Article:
According to the company, some 4.1 million users checked in using the tool in the first 24 hours after the attack. That's roughly one-third of the 12.1 million people who live in the Paris metropolitan area. Those posts reached 360 million users worldwide.
That more than doubles the reach of posts made after an earthquake devastated Nepal in April; more than 8 million users checked in to Safety Check after that tragedy.
The Paris attacks were the sixth time that Facebook has used Safety Check. It had previously been deployed for the Nepal earthquake, as well as quakes in Afghanistan and Chile. The social network also deployed the feature after Tropical Cyclone Pam in the South Pacific and Typhoon Ruby in the Philippines, Alex Schultz, Facebook's vice president of growth, wrote in a company post.
Facebook was inspired to create the tool in the aftermath of the 2011 tsunami in Japan, and the company first launched the feature in the fall of 2014. At the time, Facebook said it would take factors such as the scope, impact and duration of disasters to determine when to activate the feature in the future.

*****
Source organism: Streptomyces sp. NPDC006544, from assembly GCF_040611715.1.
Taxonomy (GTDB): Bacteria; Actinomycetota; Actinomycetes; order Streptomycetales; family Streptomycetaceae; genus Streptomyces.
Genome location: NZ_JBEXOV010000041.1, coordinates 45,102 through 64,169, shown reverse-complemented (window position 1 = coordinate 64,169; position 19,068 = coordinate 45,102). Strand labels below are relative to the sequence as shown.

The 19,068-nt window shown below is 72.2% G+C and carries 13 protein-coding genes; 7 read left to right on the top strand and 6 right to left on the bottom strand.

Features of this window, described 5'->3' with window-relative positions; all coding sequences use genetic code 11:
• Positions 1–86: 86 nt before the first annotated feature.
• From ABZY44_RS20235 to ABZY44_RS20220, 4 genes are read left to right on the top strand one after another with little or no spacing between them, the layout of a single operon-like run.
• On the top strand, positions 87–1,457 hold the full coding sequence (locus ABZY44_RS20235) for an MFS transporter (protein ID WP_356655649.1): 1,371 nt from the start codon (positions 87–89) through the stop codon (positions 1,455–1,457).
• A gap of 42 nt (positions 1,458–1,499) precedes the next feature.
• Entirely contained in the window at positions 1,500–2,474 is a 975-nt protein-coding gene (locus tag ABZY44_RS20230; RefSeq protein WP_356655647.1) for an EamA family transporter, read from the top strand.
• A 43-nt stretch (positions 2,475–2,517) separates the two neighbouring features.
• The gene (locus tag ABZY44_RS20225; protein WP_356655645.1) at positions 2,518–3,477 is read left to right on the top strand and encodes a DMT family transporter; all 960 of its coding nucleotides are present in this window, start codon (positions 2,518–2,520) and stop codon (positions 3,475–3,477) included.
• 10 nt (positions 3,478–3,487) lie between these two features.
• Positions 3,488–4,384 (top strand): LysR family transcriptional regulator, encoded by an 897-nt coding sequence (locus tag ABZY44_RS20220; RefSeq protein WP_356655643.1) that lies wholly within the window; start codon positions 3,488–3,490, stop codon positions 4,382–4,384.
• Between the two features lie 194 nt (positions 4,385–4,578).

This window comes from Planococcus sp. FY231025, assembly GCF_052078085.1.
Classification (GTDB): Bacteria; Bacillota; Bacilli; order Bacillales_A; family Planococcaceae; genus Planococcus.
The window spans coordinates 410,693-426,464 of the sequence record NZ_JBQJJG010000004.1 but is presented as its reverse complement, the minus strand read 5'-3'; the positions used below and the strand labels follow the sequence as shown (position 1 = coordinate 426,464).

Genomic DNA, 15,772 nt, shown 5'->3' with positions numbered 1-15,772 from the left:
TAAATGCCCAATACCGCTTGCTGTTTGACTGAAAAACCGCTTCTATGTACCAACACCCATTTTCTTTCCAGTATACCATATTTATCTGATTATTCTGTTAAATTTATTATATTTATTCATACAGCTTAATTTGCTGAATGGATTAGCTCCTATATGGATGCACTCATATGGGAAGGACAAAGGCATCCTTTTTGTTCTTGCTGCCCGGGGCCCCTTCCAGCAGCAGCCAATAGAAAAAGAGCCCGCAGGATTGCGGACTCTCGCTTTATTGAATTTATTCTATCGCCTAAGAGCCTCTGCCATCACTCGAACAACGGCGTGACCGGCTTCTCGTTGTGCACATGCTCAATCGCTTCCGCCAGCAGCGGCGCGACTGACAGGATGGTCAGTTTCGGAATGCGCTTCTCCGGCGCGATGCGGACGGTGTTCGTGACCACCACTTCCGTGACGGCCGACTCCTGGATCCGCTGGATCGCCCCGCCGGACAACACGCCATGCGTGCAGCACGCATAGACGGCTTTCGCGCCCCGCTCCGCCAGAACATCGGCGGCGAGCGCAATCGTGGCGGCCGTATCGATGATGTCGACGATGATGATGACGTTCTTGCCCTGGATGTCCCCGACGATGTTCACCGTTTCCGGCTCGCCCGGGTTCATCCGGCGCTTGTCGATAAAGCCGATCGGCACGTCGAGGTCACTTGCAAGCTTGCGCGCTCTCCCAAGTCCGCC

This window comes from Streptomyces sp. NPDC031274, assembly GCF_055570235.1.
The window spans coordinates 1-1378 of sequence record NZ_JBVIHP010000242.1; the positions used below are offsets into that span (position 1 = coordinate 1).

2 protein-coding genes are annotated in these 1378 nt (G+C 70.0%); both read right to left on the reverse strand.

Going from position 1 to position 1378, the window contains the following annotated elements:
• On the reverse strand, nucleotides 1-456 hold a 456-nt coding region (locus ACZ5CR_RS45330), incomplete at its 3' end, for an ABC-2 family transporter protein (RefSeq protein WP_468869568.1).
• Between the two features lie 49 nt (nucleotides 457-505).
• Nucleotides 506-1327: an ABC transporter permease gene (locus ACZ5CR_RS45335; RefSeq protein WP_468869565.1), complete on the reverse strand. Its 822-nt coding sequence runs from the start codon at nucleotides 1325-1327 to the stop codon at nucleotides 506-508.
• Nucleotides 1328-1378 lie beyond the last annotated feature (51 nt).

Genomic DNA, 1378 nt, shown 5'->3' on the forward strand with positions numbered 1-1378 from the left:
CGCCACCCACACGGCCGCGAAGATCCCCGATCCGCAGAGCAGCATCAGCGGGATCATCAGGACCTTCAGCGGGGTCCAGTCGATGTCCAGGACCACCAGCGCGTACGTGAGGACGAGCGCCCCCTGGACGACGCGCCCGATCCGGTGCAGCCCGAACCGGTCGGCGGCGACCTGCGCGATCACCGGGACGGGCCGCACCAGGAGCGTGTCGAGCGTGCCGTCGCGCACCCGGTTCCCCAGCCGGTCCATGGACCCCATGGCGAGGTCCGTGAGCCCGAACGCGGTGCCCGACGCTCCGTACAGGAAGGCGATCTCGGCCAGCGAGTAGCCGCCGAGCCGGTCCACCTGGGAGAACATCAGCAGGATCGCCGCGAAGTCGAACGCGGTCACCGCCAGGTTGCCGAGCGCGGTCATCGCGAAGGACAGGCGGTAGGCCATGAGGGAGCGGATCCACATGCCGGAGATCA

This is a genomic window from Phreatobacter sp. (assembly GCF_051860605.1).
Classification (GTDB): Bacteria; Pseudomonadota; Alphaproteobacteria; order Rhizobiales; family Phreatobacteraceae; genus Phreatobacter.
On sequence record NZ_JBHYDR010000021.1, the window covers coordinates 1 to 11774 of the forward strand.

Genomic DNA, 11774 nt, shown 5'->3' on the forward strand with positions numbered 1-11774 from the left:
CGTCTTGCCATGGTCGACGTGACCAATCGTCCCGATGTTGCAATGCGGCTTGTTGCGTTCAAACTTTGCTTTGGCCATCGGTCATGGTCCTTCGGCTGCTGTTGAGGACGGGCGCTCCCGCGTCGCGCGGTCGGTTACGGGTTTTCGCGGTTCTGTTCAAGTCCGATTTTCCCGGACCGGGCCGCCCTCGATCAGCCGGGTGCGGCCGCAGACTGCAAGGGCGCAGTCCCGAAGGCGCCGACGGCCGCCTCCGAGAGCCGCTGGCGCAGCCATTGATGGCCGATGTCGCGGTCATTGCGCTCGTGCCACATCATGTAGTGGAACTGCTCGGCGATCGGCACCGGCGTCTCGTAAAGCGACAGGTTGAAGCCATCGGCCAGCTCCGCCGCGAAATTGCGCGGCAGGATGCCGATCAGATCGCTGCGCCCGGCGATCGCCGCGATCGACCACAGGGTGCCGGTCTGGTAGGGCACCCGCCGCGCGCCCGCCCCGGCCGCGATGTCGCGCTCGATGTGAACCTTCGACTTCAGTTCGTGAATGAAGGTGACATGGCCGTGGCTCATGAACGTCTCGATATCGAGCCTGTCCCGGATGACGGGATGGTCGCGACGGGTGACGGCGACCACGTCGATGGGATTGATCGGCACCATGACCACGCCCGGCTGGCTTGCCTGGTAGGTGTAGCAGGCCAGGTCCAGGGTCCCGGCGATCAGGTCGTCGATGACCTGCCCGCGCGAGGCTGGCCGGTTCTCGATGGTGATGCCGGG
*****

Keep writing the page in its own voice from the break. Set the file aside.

During an ongoing crisis, like war or epidemic, Safety Check in its current form is not that useful for people: because there isn't a clear start or end point and, unfortunately, it's impossible to know when someone is truly “safe.”
That, along with the sheer reach of its European users, may explain why Facebook hasn't used the tool for other attacks, such as Thursday's bombing in Beirut -- a decision for which it faced a great amount of scrutiny. But the company said it's evolving its criteria for the tool and will use Safety Check more broadly for "other serious and tragic incidents in the future."
Facebook chief executive Mark Zuckerberg commented on his own page about the decision to deploy the tool for the Paris attacks and thanked users for their feedback.
"Thank you to everyone who has reached out with questions and concerns about this. You are right that there are many other important conflicts in the world," he said. "We care about all people equally, and we will work hard to help people suffering in as many of these situations as we can."